Simon Zebo: Munster not ‘going to let this be the full stop’

Rassie Erasmus admits ‘mental flexibility or toughness’ needed in heat of semi-final

Munster’s Simon Zebo with his son Jacob after the European Champions Cup, semi-final match against Saracens  at the Aviva Stadium. Photograph: Lorraine O’Sullivan/PA Wire

Munster’s Simon Zebo with his son Jacob after the European Champions Cup, semi-final match against Saracens at the Aviva Stadium. Photograph: Lorraine O’Sullivan/PA Wire

 

Proud that Munster had made it through to the last four of European rugby but disappointed that the fans went home with little other than thoughts of the Pro 12 and how much its worth has now risen in Munster eyes.

That and a strong sense of the stoic coloured the mood after Saracens squeezed Munster out of the European Champions Cup. There were no obvious tears, no frustrations or regrets. A sense of loss yes, but also a sharp lesson on how far Munster are from again realising their dream of continental dominance.

“We played against a team that were better than us. That’s a reality. Even though there were stages that were closer – 6-3 – and we had a few opportunities, I thought the scoreboard was a true reflection of the game,” said Munster’s South African coach Rassie Erasmus.

“That’s the way Saracens play. Not just applying pressure but absorbing pressure and finishing you off in the last 15 or 20 minutes. That’s been the story line this season against all teams and they did the same against us.”

With that stark reality also came hope for the future. No team ever walks away from such a defeat without taking something of use with them. Munster are no different.

“Pride that we got this far,” added Erasmus about his feelings on the day. “How many teams are there in Europe? I guess 20. We did better than 16 of the teams that played but we could not go past that final two hurdles.

“I think the disappointment is more for the supporters. But then we have to be realistic. This is the reality we only got this far. We are 15 or 20 points behind Saracens.”

Simon Zebo also sought comfort from the future of the squad rather than dwelling on the disappointment of defeat. That, said the Munster fullback, was the squad’s view.

A semi-final against Saracens was reaching a certain point along the road and there is more to travel.

“I think we are at the start of a period together with this new squad that we have and we are very excited even though today is really, really disappointing and hard to take,” said Zebo.

“But we know that there is a bright future with this squad and we said on the pitch afterwards that we were not going to let this be the full stop but that we are really going to drive on as a collective and make sure our future is bright.”

Erasmus really didn’t see Munster winning this match against a side like Saracens, who are looking towards again doing the Premiership and European double.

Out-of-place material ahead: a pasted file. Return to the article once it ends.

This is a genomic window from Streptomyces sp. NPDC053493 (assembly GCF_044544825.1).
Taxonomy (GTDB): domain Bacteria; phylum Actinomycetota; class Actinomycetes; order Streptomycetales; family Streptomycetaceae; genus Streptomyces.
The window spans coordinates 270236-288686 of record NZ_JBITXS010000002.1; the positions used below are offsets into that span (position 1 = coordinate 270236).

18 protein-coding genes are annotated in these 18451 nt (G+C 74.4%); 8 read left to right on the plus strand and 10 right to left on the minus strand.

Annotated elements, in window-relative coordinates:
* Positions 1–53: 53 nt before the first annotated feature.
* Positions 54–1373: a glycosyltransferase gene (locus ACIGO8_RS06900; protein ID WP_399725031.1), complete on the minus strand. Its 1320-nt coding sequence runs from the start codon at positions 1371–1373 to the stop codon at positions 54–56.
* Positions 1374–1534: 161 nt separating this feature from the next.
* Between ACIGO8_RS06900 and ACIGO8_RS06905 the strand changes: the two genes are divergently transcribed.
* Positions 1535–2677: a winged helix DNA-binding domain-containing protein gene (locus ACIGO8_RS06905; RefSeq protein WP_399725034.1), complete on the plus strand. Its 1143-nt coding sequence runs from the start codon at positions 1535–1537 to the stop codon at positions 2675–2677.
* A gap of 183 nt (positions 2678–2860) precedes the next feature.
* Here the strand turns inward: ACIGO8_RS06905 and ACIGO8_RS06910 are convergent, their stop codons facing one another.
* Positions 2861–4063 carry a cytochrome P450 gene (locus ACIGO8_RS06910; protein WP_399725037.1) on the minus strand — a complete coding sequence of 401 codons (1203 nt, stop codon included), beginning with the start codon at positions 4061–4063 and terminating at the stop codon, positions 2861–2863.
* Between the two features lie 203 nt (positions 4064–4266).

“We could have done many things differently in this game but at the end of the day I think they would have given us the same hiding they did today,” said the Munster coach, adding that the squad may have had the physical equipment to compete with Saracens but at this stage of their development, not the mental flexibility or toughness.

“There is a saying in South Africa that a diamond gets formed from coal when it is under pressure,” added Erasmus.

“If you don’t feel this pressure and feel it week in, week out and know how to handle it . . .

“I really think our players are good enough and I think the coaching team is good enough. I just think you have to get through weeks like this and it takes time.

“I thought before this game we had a little, small chance. There are many elements we were missing. But the biggest thing was the mental, the heat and the pressure and things that are turning against you and how to handle that.

“But against the double champions in both Europe and the Premiership we weren’t able to handle that today.”

Mark McCall, the Saracens coach had no preference for who he wanted to meet in the final, Leinster or Clermont. The former Irish centre chose diplomacy.

“Clermont have been there and there for years and you think it is going to happen for them at some point,” said McCall.

“When they have their full team out they are an unbelievable handful – they have got strengths throughout.

“Leinster – their improvement from last year in Europe has been extraordinary. They have always had good players but they have got a really good thing going.

“They have got a brilliant midfield, some young guys who are really making their mark and they seem to have a real confidence in the organisation and obviously Stuart Lancaster has made a massive difference.”

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